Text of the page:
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- Author or Editor: Pete Callow x
We tested the impact of storage atmospheres in which the CO2 and O2 percentages sum to 21% on highbush blueberry (Vaccinium corymbosum L.) fruit condition and quality. The CO2 and O2 combinations, in percent composition, were 19%/2%, 18%/3%, 16.5%/4.5%, 15%/6%, 13.5%/7.5%, 12%/9%, 6%/15%, and 0%/21% for CO2/O2, respectively. Nine blueberry cultivars were evaluated (Duke, Toro, Brigitta, Ozarkblue, Nelson, Liberty, Elliott, Legacy, and Jersey) after 8 weeks of controlled atmosphere (CA) storage at 0 °C. Surface mold, berry decay, skin reddening (associated with fruit pulp browning), fruit firmness, pulp discoloration, and the content of ethanol and acetaldehyde were assessed. Fruit firmness, skin reddening, and decay declined and the proportion of fruit with severe internal discoloration tended to increase as CO2 concentrations increased. Ethanol and acetaldehyde accumulation was minimal, indicating fermentation was not induced by the atmospheric conditions applied. Cultivar effects were far more pronounced than atmosphere effects. Some cultivars such as Duke, Toro, Brigitta, Liberty, and Legacy appear to be well suited to extended CA storage, whereas other cultivars such as Elliott stored moderately well, and Ozarkblue, Nelson, and Jersey stored poorly. The data indicate that responses to high levels of CO2, while O2 is maintained at its maximum level practicable, can, in a cultivar-dependent manner, include significant negative effects on quality while achieving the desired suppression of decay.
Controlled-atmosphere storage had little effect on the quality of fruit of eight cultivars held under 2 kPa oxygen (O2) and 8 kPa carbon dioxide (CO2) versus ambient air. ‘Elliott’ fruit harvested from bushes with only 30% ripe fruit had significantly better storage quality than fruit picked later; however, there was no significant difference in the storage life of fruit that was stored fully blue versus partially green. Fruit from the first harvest of four cultivars had superior storage quality to that of the second. In one comparison of the long-term storability of nine cultivars, ‘Bluegold’, ‘Brigitta’, and ‘Legacy’ performed the best, storing for 4 to 7 weeks. In another postharvest trial of 17 cultivars, ‘Brigitta’ stored the longest (8 weeks) followed by ‘Aurora’ and ‘Draper’ (7 weeks). The most resistant genotypes to Alternaria spp. were ‘Brigitta’, ‘Aurora’, ‘Elliott’, and ‘Draper’, whereas the most resistant genotypes to Colletotrichum spp. were ‘Elliott’, ‘Brigitta’, ‘Toro’, ‘Draper’, and ‘Bluejay’.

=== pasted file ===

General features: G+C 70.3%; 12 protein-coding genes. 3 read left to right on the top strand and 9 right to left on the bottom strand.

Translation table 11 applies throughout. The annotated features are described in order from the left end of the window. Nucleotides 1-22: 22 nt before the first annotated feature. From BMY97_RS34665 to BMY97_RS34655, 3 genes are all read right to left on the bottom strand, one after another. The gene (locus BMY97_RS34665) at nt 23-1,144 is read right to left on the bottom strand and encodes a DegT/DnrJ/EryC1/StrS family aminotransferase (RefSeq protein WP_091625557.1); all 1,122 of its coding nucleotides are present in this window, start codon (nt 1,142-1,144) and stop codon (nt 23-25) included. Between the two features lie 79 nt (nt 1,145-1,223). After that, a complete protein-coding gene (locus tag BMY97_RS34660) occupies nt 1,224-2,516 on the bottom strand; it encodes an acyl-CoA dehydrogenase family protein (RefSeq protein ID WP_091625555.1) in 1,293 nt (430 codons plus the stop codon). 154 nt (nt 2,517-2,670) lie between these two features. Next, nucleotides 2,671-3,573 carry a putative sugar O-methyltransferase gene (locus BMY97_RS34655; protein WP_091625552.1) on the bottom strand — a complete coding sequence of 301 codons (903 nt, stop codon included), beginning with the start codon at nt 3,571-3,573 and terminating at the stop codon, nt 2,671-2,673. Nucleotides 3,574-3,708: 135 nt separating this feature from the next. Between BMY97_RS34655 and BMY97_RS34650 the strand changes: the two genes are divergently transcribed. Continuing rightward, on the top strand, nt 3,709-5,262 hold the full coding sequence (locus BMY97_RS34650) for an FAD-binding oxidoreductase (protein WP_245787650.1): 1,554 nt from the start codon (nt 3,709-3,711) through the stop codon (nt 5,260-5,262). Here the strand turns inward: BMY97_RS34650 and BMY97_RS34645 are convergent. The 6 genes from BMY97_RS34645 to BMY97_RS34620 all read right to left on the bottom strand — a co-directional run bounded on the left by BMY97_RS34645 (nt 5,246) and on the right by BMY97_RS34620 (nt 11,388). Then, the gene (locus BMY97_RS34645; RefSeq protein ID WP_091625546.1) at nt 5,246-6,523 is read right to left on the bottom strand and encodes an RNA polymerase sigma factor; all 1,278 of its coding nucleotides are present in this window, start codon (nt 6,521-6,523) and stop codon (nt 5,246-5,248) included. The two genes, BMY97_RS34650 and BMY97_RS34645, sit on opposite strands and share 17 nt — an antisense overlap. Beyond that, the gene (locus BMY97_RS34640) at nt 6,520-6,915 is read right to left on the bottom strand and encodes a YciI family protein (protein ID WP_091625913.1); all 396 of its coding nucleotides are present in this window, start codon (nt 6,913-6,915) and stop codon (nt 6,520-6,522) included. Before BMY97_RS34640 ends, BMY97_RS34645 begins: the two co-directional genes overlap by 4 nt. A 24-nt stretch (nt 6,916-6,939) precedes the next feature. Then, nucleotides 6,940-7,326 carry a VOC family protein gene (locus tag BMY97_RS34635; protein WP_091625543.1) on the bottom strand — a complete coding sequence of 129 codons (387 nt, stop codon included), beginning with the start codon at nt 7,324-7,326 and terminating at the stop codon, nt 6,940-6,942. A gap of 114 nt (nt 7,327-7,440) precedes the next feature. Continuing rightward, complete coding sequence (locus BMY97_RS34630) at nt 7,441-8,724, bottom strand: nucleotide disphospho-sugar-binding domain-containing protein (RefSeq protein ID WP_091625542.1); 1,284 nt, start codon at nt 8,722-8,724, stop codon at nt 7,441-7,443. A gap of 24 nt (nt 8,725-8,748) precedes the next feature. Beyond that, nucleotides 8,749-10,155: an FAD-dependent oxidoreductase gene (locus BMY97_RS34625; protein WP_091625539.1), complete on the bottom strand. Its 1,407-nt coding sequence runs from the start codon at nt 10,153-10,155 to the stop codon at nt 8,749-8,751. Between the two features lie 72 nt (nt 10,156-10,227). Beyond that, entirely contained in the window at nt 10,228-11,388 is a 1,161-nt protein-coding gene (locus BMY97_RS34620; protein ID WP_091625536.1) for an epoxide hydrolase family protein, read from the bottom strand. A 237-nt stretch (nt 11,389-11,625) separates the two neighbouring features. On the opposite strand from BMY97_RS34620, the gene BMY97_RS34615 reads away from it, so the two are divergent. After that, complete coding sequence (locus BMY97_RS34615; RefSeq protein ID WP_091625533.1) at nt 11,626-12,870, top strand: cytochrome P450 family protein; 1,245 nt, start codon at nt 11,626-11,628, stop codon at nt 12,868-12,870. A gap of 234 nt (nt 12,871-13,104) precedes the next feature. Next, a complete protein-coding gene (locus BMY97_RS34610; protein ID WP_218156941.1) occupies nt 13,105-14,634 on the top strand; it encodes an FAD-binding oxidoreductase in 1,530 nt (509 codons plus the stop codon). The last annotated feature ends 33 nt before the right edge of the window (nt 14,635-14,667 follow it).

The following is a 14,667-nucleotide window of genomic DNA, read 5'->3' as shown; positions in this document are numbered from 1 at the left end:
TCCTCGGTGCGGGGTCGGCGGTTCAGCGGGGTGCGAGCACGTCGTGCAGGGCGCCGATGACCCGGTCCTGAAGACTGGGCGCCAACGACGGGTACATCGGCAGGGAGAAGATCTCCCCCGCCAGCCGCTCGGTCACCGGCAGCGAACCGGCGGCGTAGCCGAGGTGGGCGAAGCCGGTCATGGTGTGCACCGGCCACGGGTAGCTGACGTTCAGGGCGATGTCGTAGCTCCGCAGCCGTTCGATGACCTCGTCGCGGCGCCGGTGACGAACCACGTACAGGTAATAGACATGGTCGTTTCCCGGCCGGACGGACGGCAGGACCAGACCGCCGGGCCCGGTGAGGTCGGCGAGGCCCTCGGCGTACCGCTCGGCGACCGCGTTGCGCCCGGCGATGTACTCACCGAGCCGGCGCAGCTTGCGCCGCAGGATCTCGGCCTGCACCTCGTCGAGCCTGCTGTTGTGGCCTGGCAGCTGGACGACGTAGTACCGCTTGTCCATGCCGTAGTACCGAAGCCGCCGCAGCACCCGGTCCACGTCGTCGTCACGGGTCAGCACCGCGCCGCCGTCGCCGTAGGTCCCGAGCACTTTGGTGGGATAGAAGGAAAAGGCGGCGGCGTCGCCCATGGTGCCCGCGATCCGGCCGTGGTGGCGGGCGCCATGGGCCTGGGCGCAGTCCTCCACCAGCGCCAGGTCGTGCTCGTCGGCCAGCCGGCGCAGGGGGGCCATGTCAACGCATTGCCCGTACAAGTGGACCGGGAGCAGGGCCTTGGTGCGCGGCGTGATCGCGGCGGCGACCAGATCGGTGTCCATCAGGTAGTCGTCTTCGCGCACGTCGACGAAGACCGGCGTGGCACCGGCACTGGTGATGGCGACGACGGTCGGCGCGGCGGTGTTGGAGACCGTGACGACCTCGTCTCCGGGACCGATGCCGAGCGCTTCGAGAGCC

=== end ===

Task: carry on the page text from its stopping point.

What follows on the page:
The germplasm base of strawberries is restricted. The major cultivated strawberry species, Fragaria ×ananassa, originated ≈250 years ago when South American F. chiloensis subsp. chiloensis forma chiloensis and North American F. virginiana subsp. virginiana accidentally hybridized in European gardens. Since that time, only a handful of native clones have been used by breeders. As a novel way to expand the germplasm base of the strawberry, we preselected native clones of F. virginiana and F. chiloensis for a wide range of horticulturally important characteristics and then reconstructed F. ×ananassa by crossing superior clones of each. Before crossing between species, we undertook one round of selection within species to maximize diversity. Reconstruction appeared to be an effective method of strawberry improvement, because superior families and individuals were identified that had outstanding vigor, high productivity, seed set, fruit color, and firmness. None of the fruit were of commercial size, but one reconstruction family, FVC 11 [(F. virginiana Frederick 9 × LH 50-4) × (F. chiloensis Scotts Creek × 2 MAR 1A)], had individuals with fruit weights of almost 20 g.